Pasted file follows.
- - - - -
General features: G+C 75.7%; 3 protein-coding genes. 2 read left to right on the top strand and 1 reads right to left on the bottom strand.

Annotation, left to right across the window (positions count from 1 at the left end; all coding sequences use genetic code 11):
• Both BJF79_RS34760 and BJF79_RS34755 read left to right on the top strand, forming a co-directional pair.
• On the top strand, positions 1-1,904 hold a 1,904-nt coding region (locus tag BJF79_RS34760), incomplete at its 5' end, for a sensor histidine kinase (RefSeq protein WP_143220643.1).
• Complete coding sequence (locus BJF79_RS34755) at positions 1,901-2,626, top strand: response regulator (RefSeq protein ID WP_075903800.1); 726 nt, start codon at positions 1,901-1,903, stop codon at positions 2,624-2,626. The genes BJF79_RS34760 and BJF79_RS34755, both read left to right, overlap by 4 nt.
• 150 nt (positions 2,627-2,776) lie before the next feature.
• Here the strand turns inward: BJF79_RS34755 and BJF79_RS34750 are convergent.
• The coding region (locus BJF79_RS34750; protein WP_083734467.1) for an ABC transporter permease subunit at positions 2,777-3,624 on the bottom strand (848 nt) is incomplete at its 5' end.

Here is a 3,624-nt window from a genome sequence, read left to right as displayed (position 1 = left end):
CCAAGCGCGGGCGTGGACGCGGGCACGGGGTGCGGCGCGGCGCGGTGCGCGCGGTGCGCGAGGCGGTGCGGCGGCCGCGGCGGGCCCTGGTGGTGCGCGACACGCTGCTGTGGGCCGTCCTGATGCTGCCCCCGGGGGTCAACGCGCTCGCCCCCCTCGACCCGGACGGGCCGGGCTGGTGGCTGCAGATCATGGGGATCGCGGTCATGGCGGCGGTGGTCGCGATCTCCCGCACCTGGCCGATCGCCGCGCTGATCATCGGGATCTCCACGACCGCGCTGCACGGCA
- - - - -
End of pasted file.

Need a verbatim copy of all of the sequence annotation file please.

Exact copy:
General features: G+C 75.7%; 3 protein-coding genes. 2 read left to right on the top strand and 1 reads right to left on the bottom strand.

Annotation, left to right across the window (positions count from 1 at the left end; all coding sequences use genetic code 11):
• Both BJF79_RS34760 and BJF79_RS34755 read left to right on the top strand, forming a co-directional pair.
• On the top strand, positions 1-1,904 hold a 1,904-nt coding region (locus tag BJF79_RS34760), incomplete at its 5' end, for a sensor histidine kinase (RefSeq protein WP_143220643.1).
• Complete coding sequence (locus BJF79_RS34755) at positions 1,901-2,626, top strand: response regulator (RefSeq protein ID WP_075903800.1); 726 nt, start codon at positions 1,901-1,903, stop codon at positions 2,624-2,626. The genes BJF79_RS34760 and BJF79_RS34755, both read left to right, overlap by 4 nt.
• 150 nt (positions 2,627-2,776) lie before the next feature.
• Here the strand turns inward: BJF79_RS34755 and BJF79_RS34750 are convergent.
• The coding region (locus BJF79_RS34750; protein WP_083734467.1) for an ABC transporter permease subunit at positions 2,777-3,624 on the bottom strand (848 nt) is incomplete at its 5' end.

Here is a 3,624-nt window from a genome sequence, read left to right as displayed (position 1 = left end):
CCAAGCGCGGGCGTGGACGCGGGCACGGGGTGCGGCGCGGCGCGGTGCGCGCGGTGCGCGAGGCGGTGCGGCGGCCGCGGCGGGCCCTGGTGGTGCGCGACACGCTGCTGTGGGCCGTCCTGATGCTGCCCCCGGGGGTCAACGCGCTCGCCCCCCTCGACCCGGACGGGCCGGGCTGGTGGCTGCAGATCATGGGGATCGCGGTCATGGCGGCGGTGGTCGCGATCTCCCGCACCTGGCCGATCGCCGCGCTGATCATCGGGATCTCCACGACCGCGCTGCACGGCA